“My goal was to make serious-tasting cocktails while not taking ourselves too seriously,” says Tainah Soares, Boston bar manager. She takes inspiration from Area Four’s decor. “We have such a beautiful retro look that reminds me of the ‘70s,” she says. Her cocktails, then, are odes to that era.
Steal it: Look for classic cocktails to playfully repurpose.
Holy Grale | Louisville, Kentucky
Besides enjoying the world-class beer selection and choice ciders, wines, and digestifs, guests love visiting this Kentucky-based bar and restaurant for the knowledge and helpfulness of its “beertenders,” says Lori Beck, Holy Grale co-owner. “Regardless of whether it is a local ale or international brew, our staff always strives to find the perfect beer for each person,” she says.
Pulling from classic beer cultures like Belgium, the Netherlands, and Germany, Holy Grale has developed a food menu that is locally sourced and goes perfectly with a few cold ones.
The experience of a visit, too, is reminiscent of the old world, as Holy Grale’s building is a 1905-built Unitarian Church. Surrounded by the history of the space, guests can tour across the pond by sipping on a Belgian favorite, like Beck’s choice of De La Senne from Brussels’ Zinnebir, and digging into a plate of Fritjes.
Steal it: Think about experience and how the restaurant space and menu can heighten a guest’s visit.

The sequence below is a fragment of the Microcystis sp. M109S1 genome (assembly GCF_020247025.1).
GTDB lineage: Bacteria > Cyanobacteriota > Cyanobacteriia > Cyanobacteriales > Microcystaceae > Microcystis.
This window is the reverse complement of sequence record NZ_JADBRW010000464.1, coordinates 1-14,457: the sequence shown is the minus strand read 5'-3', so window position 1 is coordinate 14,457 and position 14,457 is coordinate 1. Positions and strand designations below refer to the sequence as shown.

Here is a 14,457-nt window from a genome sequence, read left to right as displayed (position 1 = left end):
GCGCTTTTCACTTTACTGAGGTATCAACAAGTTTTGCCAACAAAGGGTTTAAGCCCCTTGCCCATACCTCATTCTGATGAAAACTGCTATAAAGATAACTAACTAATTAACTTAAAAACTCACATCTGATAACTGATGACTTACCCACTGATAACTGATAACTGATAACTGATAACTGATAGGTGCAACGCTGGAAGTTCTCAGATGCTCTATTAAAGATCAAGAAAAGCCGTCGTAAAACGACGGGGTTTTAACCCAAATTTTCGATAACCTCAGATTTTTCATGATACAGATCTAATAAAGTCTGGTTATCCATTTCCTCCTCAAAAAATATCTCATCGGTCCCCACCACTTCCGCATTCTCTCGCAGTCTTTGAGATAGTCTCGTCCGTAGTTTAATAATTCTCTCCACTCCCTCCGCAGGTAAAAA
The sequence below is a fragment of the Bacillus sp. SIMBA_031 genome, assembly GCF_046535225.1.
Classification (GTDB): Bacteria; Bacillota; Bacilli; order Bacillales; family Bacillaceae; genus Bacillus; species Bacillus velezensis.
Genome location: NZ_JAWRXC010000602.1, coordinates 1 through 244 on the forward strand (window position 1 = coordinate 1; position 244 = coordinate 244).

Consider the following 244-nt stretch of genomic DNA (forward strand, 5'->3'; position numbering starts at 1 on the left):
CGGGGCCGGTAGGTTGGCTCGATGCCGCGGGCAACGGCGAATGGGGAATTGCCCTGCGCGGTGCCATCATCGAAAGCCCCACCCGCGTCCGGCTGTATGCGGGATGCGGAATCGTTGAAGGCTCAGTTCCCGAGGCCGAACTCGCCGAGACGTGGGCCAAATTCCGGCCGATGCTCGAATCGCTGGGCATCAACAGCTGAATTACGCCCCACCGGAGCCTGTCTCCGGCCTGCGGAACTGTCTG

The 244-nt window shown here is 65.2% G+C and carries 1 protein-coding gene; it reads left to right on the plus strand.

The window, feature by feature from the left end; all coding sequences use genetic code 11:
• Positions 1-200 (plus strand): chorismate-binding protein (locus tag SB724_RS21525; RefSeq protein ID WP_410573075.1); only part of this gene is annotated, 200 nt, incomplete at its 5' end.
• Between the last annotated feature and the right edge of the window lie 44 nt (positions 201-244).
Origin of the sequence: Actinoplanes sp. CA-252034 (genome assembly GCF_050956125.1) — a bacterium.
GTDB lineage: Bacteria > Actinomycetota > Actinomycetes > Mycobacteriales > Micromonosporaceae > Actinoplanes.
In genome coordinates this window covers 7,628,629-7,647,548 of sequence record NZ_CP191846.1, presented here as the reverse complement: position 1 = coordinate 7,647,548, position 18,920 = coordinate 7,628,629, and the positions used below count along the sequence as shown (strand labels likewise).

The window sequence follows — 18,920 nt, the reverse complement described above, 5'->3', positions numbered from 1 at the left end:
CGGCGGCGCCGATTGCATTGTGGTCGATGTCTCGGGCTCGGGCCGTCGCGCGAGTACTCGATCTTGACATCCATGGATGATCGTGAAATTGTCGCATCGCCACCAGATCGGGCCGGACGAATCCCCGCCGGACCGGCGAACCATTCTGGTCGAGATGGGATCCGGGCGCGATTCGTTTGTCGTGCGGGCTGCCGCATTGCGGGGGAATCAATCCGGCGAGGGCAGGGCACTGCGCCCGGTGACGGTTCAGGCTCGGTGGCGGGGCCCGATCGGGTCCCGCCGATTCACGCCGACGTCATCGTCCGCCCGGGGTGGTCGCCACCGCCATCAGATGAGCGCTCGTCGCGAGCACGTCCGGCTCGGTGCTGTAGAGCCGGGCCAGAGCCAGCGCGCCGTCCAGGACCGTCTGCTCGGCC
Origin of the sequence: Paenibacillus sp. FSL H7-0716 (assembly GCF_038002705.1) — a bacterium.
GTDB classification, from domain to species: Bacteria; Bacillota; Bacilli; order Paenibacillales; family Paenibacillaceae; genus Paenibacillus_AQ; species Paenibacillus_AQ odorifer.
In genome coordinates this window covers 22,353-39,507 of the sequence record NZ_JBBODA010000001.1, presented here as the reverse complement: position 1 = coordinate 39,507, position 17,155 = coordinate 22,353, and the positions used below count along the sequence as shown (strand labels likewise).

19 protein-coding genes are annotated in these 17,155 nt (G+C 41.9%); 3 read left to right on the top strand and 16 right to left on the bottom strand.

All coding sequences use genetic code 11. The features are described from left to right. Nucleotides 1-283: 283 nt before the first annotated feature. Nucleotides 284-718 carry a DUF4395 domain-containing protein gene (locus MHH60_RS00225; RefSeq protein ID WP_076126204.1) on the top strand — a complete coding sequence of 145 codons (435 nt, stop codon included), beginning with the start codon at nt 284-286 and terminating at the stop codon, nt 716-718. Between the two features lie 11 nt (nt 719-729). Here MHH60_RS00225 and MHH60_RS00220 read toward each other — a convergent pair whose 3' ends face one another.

Rum Club | Portland, Oregon
“Too often rum drinks are just known as bad resort beverages,” owner Michael Shea says. His goal in designing the Rum Club beverage menu was to create cocktails his bartender friends would want to drink.
The bar’s focus on just one liquor has not only led Shea to offer high-end choices—the bar has received multiple private barrel selections from Plantation Black Label—but it has also helped guide Chef Devon Treadwell’s food menu, which draws influence from the same regions that the cocktail menu does. Shea’s best-selling and most recommended creation is the Rum Club Daiquiri, which he says reintroduces people to a drink that is often mischaracterized and gives guests the chance to try a “real daiquiri” with añejo rum, fresh lime, maraschino, demerara sugar, angostura bitters, and absinthe.
Steal it: Take a look at the rum cocktails on your menu. Are they bad resort beverages or the real deal?
Band of Bohemia | Chicago
For this self-proclaimed “culinary brewhouse,” it all begins with the beer. Only after it is brewed to perfection does the Michelin-star-worthy food pairing begin.
For the fan-favorite Jasmine beer, for example, brewer and co-owner Michael Carroll and his team first dreamed up a delicate brew nuanced by jasmine rice and jasmine green tea. The result is a lightly floral, great all-around beer that can stand up to serious food. “Currently we have it paired with our ribeye with maitake and soy beurre monte,” Carroll says.
What customers love most about this unique concept is that nothing is an afterthought for Carroll and his team. “Every element has purpose and a place to interact with other ingredients,” Carroll says, whether that be in the food menu, beers brewed, wine selection, or cocktail creation. These days, Carroll is pairing specific beers and spirits, creating playful tastes that are not only fun for his guests, but challenging to the palate.
Steal it: Have a favorite local brew? Build a dish that highlights its best features.